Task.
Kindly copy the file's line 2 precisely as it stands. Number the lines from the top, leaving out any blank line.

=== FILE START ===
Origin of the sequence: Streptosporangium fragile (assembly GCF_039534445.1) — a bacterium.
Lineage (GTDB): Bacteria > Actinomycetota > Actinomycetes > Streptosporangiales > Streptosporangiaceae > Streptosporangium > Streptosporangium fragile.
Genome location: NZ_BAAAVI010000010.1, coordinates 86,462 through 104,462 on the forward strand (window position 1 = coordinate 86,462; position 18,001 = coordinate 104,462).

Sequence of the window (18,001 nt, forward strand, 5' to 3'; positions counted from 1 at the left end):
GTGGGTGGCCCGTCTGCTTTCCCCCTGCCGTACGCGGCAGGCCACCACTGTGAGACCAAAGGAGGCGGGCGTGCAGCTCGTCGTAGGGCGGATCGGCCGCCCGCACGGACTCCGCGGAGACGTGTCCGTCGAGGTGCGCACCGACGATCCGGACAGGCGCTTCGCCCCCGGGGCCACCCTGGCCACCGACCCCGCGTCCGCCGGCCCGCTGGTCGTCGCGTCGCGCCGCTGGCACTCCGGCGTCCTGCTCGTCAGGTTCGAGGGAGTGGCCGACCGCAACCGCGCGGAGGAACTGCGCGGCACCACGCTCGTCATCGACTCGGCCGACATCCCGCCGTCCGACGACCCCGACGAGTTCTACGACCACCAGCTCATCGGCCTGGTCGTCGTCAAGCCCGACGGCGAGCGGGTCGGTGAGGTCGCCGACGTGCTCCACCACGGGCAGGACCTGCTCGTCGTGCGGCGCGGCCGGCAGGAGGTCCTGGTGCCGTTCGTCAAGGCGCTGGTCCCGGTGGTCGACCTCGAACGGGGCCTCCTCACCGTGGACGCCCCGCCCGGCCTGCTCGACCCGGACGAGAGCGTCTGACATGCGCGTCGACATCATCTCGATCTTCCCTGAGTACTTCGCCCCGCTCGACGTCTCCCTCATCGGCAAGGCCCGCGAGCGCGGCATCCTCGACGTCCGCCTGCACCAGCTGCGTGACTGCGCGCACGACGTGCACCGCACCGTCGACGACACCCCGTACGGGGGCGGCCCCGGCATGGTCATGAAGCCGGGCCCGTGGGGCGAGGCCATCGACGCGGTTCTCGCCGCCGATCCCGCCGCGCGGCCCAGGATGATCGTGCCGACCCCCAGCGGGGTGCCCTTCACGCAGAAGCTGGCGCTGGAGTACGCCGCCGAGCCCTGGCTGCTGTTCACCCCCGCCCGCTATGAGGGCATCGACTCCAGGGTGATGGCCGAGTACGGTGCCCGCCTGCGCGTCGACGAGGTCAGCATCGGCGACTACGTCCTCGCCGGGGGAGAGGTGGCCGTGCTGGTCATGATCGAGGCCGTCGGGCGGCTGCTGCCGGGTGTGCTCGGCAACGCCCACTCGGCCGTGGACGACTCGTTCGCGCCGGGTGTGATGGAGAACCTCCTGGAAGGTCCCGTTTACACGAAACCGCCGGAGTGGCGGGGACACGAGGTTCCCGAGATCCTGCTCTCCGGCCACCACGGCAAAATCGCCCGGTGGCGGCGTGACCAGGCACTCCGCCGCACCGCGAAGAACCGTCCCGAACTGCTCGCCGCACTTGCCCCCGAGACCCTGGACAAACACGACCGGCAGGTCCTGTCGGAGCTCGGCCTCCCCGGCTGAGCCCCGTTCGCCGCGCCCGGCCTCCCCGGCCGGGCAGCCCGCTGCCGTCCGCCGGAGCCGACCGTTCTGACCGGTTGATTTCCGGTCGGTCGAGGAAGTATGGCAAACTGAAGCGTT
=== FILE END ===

Lineage (GTDB): Bacteria > Actinomycetota > Actinomycetes > Streptosporangiales > Streptosporangiaceae > Streptosporangium > Streptosporangium fragile.